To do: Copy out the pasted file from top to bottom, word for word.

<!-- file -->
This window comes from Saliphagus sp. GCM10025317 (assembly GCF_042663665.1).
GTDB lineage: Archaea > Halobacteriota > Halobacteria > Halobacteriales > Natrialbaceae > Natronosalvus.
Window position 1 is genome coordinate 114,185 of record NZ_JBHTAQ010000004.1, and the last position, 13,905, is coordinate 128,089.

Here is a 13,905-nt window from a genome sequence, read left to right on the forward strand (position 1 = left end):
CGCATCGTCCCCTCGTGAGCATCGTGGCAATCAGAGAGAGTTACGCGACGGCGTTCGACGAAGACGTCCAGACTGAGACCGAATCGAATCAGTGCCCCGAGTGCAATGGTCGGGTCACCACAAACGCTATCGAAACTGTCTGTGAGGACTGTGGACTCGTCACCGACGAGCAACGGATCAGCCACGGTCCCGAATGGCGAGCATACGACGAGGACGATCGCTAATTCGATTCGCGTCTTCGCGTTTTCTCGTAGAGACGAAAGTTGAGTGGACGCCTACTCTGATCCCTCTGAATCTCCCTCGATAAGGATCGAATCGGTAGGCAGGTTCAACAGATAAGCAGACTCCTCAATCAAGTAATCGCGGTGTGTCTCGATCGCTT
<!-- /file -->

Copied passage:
This window comes from Saliphagus sp. GCM10025317 (assembly GCF_042663665.1).
GTDB lineage: Archaea > Halobacteriota > Halobacteria > Halobacteriales > Natrialbaceae > Natronosalvus.
Window position 1 is genome coordinate 114,185 of record NZ_JBHTAQ010000004.1, and the last position, 13,905, is coordinate 128,089.

Here is a 13,905-nt window from a genome sequence, read left to right on the forward strand (position 1 = left end):
CGCATCGTCCCCTCGTGAGCATCGTGGCAATCAGAGAGAGTTACGCGACGGCGTTCGACGAAGACGTCCAGACTGAGACCGAATCGAATCAGTGCCCCGAGTGCAATGGTCGGGTCACCACAAACGCTATCGAAACTGTCTGTGAGGACTGTGGACTCGTCACCGACGAGCAACGGATCAGCCACGGTCCCGAATGGCGAGCATACGACGAGGACGATCGCTAATTCGATTCGCGTCTTCGCGTTTTCTCGTAGAGACGAAAGTTGAGTGGACGCCTACTCTGATCCCTCTGAATCTCCCTCGATAAGGATCGAATCGGTAGGCAGGTTCAACAGATAAGCAGACTCCTCAATCAAGTAATCGCGGTGTGTCTCGATCGCTT